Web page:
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Publisher's Summary

The publication of The Mountain of My Fear in 1968 and Deborah in 1970 changed the face of the mountaineering narrative. Now these two classic expedition narratives by acclaimed writer David Roberts are together again in one volume for a new generation of readers.

Deborah is the story of Roberts's 1964 expedition with fellow Harvard Mountaineering Club member Don Jensen to the eastern side of Mount Deborah in Alaska. Their two-man attempt on the then-unclimbed ridge was a rash and heroic effort. The story tells not only what happened on the mountain, but what happened in the stark isolation to the climbers and their friendship, as each became totally dependent on the other for survival.

In The Mountain of My Fear Roberts and Jensen come together again only a year after the Deborah climb. In this account, they and two other Harvard students attempt an ascent of Mount Huntington, for the first time via its treacherous west face. The summit had been reached only the year before, via one of its less dangerous ridges. The story is one of a magnificent achievement. But it is also the story of how a perfect adventure can turn into tragedy in a single instant.

Mountaineers, lovers of adventure literature, David Roberts fans, and non-climbers who simply enjoy a good story will value this pairing, by a great climber and a great writer, of two dramatic and enlightening works.

©2012 David Roberts. (P)2019 Brilliance Publishing, Inc., all rights reserved.

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  • Kyra Rhodes
  • 19-05-2021

An honest look into why people climb mountains

An excellent book that articulates the many complex feelings and emotions that go along with climbing. I would highly recommend the book. My only gripe is getting through the occasional pretentious ramblings which are to be expected from a mountaineer of the time period.

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  • Nancy
  • 03-03-2021

Interesting Climbing books

Dave says in the preface that he was told to take the emotion out in his second book which was the one about Deborah. I liked the emotion; it made the climbers more human. Both books were great, but the emotion in the Mountain of Fear added a dimension missing in most climbing books which contributed and added depth.

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  • stephen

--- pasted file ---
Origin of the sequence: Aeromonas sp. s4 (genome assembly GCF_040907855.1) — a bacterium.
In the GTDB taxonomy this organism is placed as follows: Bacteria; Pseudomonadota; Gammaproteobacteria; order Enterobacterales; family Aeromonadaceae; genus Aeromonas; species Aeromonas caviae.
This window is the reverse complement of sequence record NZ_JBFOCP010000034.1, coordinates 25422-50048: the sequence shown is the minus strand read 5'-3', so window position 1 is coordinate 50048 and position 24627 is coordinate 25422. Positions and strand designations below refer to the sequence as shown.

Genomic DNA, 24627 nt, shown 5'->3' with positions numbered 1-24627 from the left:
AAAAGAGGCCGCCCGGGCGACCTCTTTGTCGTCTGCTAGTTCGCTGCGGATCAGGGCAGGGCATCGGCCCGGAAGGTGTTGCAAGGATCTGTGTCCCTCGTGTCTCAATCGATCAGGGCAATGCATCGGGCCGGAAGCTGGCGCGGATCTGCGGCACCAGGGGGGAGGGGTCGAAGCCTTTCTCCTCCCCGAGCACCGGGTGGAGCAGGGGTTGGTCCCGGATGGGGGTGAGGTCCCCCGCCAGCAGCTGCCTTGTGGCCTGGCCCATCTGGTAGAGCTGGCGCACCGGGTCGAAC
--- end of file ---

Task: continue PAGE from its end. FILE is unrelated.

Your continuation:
• 17-01-2021

awesome

2 books.. one story. the meld together into 1 narrative.
good. shocking end.
good read

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  • barbara
  • 08-06-2020

Loved it

I love David Roberts' writing and these two books were powerful. I highly recommend reading them, if you love the mountaineering genre. He really describes time and place beautifully, and you feel as though you are taking every step with him. For me, an armchair mountaineer, I will listen to this again and again.

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  • Robert
  • 06-12-2020

Takes me back...

I’m 67 now and long ago decided the dangers of mountaineering needed to take a back seat to the responsibilities of marriage and family. Still, the vivid account of a dangerous, life-changing adventure, such as the one Roberts has recounted here, can bring alive emotions and circumstances encountered in similar circumstances. I share his philosophical examination of our actions and foibles as mountaineers and have also had many of the thoughts he describes having while on his climbs.

If someone is interested in the “whys” of people ascending high, remote, other-worldly peaks and mountain ranges, few have written more concisely and coherently about those endeavors than this.

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  • Kindle Customer
  • 25-11-2020

A farce

An ass basically murdered his superior friend through arrogance, ignorance of nature that he hates, and a failure who tried to capitalize from HIS so called tragedy. Yes I climb, but don't endanger others, don't write books about it. I don't want to or HAVE to as this fool had to rationalize HIS stupidity to anyone who listen. His rage aimed at anyone and the earth is the only clear thing. Never took any blame. He OF COURSE was blameless. A pseudonym.

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  • Corky O.
  • 09-07-2020

Great reads!

As Jon Krakauer commented, David Roberts’ writing capability is extraordinary within the mountaineering genre. I found I was with him during both of these expeditions, feeling what he was feeling and seeing what he was seeing. I am so glad I listen to both of these stories. Now I want to read “Moment of Doubt.”

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